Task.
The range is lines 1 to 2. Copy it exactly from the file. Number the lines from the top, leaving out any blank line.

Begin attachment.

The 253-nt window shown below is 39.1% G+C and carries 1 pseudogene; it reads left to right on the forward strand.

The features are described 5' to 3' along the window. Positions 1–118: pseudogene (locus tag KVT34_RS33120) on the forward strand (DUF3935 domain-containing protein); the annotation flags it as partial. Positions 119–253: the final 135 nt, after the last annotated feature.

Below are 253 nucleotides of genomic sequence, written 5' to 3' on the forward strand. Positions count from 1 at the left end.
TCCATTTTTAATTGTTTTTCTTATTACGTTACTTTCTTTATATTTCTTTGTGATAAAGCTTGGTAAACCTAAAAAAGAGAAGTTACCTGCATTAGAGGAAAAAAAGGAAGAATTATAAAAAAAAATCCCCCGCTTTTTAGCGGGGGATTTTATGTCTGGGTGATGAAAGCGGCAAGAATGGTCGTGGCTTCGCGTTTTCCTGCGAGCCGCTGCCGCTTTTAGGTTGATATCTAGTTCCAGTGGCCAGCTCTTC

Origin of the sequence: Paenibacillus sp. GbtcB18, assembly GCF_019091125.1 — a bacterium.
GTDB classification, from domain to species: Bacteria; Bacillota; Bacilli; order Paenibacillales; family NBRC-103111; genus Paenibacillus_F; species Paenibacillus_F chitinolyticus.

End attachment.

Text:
The 253-nt window shown below is 39.1% G+C and carries 1 pseudogene; it reads left to right on the forward strand.

The features are described 5' to 3' along the window. Positions 1–118: pseudogene (locus tag KVT34_RS33120) on the forward strand (DUF3935 domain-containing protein); the annotation flags it as partial. Positions 119–253: the final 135 nt, after the last annotated feature.